Huw Golledge flickr

There's no quick fix for severe depression.

Although antidepressants like Prozac have been around since the 1970s, they usually take weeks to make a difference. And for up to 40 percent of patients, they simply don't work.

As a result, there are limited options when patients show up in an emergency room with suicidal depression.

The doctors and nurses at Ben Taub General Hospital in Houston say they see this problem every day.

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The Two-Way
6:14 am
Fri January 27, 2012

Women's Car-Shopping Tactics Steer Them Toward Better Deals

A new survey from LeaseTrader finds that women ask more thorough questions than men when buying cars.
iStockphoto.com

Originally published on Fri January 27, 2012 9:44 am

When it comes to buying cars, women do their homework — and it pays off. A recent report from LeaseTrader.com finds women generally get better deals than men when they buy cars.

John Sternal of LeaseTrader tells NPR's Sonari Glinton on Morning Edition that women's participation in car buying is changing.

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Around the Nation
5:42 am
Fri January 27, 2012

Army Base Isn't Laughing At Package Bomb Comment

Originally published on Fri January 27, 2012 9:04 am

Transcript

STEVE INSKEEP, HOST:

Europe
5:29 am
Fri January 27, 2012

Politician 'Borrows' From Aaron Sorkin Movie

The transport minister in Australia denounced a political opponent. He said the opponent wasn't interested in fixing a problem, only in making people "afraid of it" and telling them "who's to blame for it." Critics note Michael Douglas used that line in Aaron Sorkin's movie The American President.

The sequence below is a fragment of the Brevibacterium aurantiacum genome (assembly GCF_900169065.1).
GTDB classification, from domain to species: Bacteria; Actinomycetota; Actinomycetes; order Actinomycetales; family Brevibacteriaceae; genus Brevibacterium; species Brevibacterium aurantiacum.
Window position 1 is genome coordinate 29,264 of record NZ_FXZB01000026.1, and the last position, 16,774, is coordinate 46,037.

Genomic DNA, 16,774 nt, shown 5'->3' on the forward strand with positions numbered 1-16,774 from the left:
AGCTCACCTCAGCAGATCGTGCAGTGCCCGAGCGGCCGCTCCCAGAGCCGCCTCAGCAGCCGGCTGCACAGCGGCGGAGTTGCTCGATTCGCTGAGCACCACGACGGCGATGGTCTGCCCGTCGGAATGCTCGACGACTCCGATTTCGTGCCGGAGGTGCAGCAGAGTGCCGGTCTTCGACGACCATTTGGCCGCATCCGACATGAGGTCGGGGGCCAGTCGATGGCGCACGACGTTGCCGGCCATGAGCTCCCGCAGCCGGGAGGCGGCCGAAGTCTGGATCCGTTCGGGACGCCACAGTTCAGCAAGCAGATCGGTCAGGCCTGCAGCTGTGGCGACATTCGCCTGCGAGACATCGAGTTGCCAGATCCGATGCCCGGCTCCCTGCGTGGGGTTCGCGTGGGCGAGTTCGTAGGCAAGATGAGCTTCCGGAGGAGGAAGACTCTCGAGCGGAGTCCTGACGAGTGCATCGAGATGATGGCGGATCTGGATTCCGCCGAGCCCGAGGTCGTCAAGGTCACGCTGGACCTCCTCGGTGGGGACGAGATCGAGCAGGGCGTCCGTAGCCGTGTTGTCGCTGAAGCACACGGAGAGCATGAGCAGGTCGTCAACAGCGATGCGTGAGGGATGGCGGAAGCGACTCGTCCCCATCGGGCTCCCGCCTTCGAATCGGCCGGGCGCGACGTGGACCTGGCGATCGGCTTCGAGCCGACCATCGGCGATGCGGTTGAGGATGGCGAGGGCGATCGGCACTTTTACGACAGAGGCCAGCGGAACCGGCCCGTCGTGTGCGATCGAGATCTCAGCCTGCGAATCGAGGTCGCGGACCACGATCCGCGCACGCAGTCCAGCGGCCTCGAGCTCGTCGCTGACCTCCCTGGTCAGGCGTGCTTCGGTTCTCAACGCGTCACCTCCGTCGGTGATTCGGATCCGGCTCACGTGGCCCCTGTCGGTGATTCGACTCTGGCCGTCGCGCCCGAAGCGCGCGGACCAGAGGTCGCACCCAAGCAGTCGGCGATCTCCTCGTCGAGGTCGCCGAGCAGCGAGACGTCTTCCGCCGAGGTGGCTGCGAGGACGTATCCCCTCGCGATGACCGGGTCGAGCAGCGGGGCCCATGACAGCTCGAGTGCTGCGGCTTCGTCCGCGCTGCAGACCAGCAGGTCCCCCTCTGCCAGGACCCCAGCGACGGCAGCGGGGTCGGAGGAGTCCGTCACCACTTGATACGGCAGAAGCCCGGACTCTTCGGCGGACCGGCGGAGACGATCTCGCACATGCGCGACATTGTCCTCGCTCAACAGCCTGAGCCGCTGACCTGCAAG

Middle East
3:23 am
Fri January 27, 2012

Authorities Bar 6 Americans From Leaving Egypt

Egyptian authorities are preventing six Americans, including the son of Transportation Secretary Ray LaHood, from leaving the country. They work for non-governmental agencies that were raided by Egyptian security forces last month.

NPR Story
3:00 am
Fri January 27, 2012

The Last Word In Business

Originally published on Fri January 27, 2012 9:04 am

A Los Angeles restaurant famous for its 9 cent cup of coffee is raising the price to 45 cents -– 50 cents with tax. Management at Philippe the Original told the Los Angeles Times they can no longer keep up with the cost of coffee.

NPR Story
3:00 am
Fri January 27, 2012

Jane Addams Hull House To Close

After more than a century of providing services for immigrants and the poor, the organization founded by Nobel Peace Prize winner Jane Addams is shutting down. The Jane Addams Hull House Association has struggled financially in recent years.

Business
3:00 am
Fri January 27, 2012

How Do You Take Apart A Floating City

The crippled cruise ship off the coast of Italy needs to be removed from the area where it ran aground. Joel Farrell, president and founder of Resolve Marine has been salvaging vessels for more than 30 years. Renee Montagne asks him to explain how the half-submerged cruise ship can be salvaged.

Business
3:00 am
Fri January 27, 2012

Business News

Steve Inskeep has business news.

Business
3:00 am
Fri January 27, 2012

EU Outlines Online Privacy Recommendations

Originally published on Fri January 27, 2012 9:04 am

Transcript

STEVE INSKEEP, HOST:

In Europe, there's a movement to provide better protections for Web users. The European Union has outlined tough new data privacy recommendations that it wants to become law. Among its targets, the American companies Facebook and Google. Google just announced a new privacy policy that would track all the Web movements of its registered users.

Teri Schultz is in Brussels and reports on EU efforts to strengthen online protections of personal information.